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I am applying to several US grad schools for a PhD in Math for fall 2023. After my schooling I got admitted to a prestigious research institute (say X) in my country for a BS with double honors. I had several financial, health and other family issues back then which affected my mental health and thus my performance in that program. Eventually I failed to fulfil the criteria for promotion and decided to discontinue the program after a year and a half. I did not receive any official transcripts or degrees from this institution. After that I completed a BS, MA and MS degrees in math. Due to those persistent issues, I did not do well in my BS and MA programs but since things have improved dramatically recently, I have done very well in my MS course, my GRE and TOEFL exams and have five strong letters of recommendation from my MS professors.

Now, I mentioned about X in the academic history section, the coursework list and my SOP/PS for some of my applications and one grad school is demanding marksheets of all work done at X. I have contacted X to see if they can provide me with the necessary documents and am yet to hear from them. I have a few options that I can choose from for my future applications, and I need some help figuring out which is the best one:

  1. If X gives me an official statement that they cannot provide marksheets since they don't keep records of students who discontinue a program (unlikely), then I can keep mentioning X in all those three places in the application form and provide the grad schools the statement that X cannot provide marksheets. This would allow me to have the benefits of saying that I studied at a prestigious institute for a year and a half without the drawbacks of showing my poor marks. I can't possibly request X to provide me with the statement instead of the marksheets if they have the records, can I?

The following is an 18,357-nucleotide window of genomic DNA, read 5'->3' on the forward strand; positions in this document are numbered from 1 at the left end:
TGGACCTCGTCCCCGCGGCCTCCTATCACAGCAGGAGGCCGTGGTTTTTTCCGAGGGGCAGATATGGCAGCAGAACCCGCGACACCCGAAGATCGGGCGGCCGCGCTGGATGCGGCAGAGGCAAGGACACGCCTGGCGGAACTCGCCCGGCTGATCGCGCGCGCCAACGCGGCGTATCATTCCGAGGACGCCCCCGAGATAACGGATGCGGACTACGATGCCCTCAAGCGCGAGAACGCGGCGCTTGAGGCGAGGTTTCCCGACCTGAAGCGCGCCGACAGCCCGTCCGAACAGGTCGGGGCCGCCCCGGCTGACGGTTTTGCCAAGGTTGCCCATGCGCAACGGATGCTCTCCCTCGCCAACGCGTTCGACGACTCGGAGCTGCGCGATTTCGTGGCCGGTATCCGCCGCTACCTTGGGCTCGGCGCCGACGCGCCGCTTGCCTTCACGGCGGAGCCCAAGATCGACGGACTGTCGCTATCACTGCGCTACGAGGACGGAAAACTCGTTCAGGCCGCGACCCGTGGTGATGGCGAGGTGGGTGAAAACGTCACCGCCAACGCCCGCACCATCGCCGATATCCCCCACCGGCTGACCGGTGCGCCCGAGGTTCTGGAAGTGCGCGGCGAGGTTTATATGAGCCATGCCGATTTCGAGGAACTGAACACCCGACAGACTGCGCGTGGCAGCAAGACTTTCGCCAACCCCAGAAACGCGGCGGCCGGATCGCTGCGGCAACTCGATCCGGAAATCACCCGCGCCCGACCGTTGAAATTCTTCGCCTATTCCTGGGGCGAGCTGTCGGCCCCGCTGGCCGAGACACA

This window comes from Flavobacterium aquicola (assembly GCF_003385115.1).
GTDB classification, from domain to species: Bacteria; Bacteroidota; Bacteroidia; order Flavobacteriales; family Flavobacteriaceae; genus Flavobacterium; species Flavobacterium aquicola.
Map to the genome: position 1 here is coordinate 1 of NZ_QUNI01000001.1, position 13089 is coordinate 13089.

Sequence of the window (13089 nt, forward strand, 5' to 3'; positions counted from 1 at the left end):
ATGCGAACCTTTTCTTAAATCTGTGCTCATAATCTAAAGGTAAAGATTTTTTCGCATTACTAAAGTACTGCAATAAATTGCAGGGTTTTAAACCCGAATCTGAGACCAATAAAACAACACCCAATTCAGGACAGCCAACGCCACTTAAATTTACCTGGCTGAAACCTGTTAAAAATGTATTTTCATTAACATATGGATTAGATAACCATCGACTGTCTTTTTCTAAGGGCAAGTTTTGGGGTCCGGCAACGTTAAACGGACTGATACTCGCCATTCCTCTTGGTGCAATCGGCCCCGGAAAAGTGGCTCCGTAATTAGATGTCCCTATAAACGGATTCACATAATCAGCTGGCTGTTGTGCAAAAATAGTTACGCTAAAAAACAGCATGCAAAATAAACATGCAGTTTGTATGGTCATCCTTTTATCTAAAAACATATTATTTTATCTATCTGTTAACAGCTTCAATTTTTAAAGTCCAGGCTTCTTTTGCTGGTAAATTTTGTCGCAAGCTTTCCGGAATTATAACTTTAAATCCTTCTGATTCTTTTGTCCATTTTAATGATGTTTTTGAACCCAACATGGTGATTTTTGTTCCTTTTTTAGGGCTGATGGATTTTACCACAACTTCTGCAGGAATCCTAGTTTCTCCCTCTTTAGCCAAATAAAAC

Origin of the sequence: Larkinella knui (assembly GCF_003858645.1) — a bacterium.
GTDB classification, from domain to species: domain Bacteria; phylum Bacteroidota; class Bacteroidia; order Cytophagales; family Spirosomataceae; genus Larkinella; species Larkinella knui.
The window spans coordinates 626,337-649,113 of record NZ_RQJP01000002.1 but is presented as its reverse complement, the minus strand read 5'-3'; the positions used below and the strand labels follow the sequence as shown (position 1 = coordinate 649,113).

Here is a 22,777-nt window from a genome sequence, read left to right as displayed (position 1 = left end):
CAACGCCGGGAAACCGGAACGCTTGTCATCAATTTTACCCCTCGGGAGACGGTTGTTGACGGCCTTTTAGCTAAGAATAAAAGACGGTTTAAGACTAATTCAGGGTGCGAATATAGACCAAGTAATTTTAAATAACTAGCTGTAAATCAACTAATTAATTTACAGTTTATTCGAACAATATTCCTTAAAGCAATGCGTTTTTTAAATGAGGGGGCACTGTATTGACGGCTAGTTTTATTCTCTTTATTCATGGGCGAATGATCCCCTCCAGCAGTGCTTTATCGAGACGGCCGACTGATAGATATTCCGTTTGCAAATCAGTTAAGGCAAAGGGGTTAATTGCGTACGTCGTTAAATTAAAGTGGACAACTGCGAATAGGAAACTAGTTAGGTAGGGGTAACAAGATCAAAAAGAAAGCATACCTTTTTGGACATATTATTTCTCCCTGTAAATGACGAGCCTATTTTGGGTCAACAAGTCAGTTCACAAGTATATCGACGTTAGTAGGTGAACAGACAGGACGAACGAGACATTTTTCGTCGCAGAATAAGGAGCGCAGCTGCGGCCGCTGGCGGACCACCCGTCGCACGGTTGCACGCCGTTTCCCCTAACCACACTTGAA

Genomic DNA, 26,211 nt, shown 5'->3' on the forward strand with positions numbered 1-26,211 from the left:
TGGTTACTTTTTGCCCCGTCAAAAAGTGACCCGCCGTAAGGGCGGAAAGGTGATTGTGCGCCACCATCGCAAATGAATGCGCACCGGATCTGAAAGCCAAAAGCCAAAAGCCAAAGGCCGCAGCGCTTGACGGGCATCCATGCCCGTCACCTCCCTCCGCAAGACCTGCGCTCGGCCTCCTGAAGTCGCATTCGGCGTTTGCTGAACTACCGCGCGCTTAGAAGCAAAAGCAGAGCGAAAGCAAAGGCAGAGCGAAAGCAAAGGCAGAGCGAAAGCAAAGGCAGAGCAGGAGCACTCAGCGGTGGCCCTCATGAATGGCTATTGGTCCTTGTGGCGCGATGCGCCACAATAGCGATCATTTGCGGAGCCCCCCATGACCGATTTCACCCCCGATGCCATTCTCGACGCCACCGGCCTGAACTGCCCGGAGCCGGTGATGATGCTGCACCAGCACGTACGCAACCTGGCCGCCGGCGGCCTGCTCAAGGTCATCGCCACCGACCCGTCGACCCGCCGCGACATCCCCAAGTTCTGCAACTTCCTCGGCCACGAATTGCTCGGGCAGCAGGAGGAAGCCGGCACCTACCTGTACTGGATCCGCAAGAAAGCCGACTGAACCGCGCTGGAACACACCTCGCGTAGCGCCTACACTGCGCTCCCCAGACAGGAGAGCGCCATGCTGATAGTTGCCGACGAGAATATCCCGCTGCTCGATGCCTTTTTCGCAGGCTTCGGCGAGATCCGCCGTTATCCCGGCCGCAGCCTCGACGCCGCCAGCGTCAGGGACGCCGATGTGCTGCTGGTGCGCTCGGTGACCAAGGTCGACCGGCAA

2. If X gives me the partial marksheets then I could:

a) Do the same as in 1 but suffer the consequences of showing my poor marks and try to explain the reasons in my SOP. However, most of the good schools have strict word limits and it's difficult to explain this complex issue there with short, generic statements so I'm not sure if they'd understand.

b) Not mention X anywhere in my application since I already have a BS from another place to satisfy their eligibility requirement for a bachelor's degree. But would this be considered unethical since I'm technically not sharing my full academic history? Most of the application forms ask for "degree-granting" institutions and since I didn't receive a degree here, I could choose not to mention X. I could similarly choose to omit any mentions of X from the coursework list and SOP.

Kindly help me figure out the best course of action here. Several of my deadlines are on December 15, so I need to decide before that.

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You will need to check the requirements of the institutions to which you apply, but every U.S. college or university that I know about requires transcripts from all prior post-secondary schools you've attended. That means you will not only have to mention institution X, you will have to request transcripts from X.

The conjecture about "degree-granting" institutions does not help you. If X grants degrees to anyone, then they're a degree-granting institution. The fact that you did not earn a degree at X is irrelevant.

Finally, note that falsifying an application is generally considered grounds for dismissal from a program. So if you fail to mention X, get admitted, but then get found out, you are likely to be dismissed from your Ph.D. program.

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  • This helps a lot! I was almost about to remove all mentions of X from three of my applications and submit them. From now on I'll always mention X and provide the grad schools whatever documents X provides me: partial transcripts or an official statement that transcripts may not be ordered. I hope I can still email another school that I submitted my application to and provide them information about X and hope that they can still include it.
    – ZSMJ
    Dec 10, 2022 at 16:26
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    @ZSMJ For what it may be worth, most schools and most admission committees will give far more weight to your recent performance than to what may have happened in the distant past.
    – Bob Brown
    Dec 10, 2022 at 21:59

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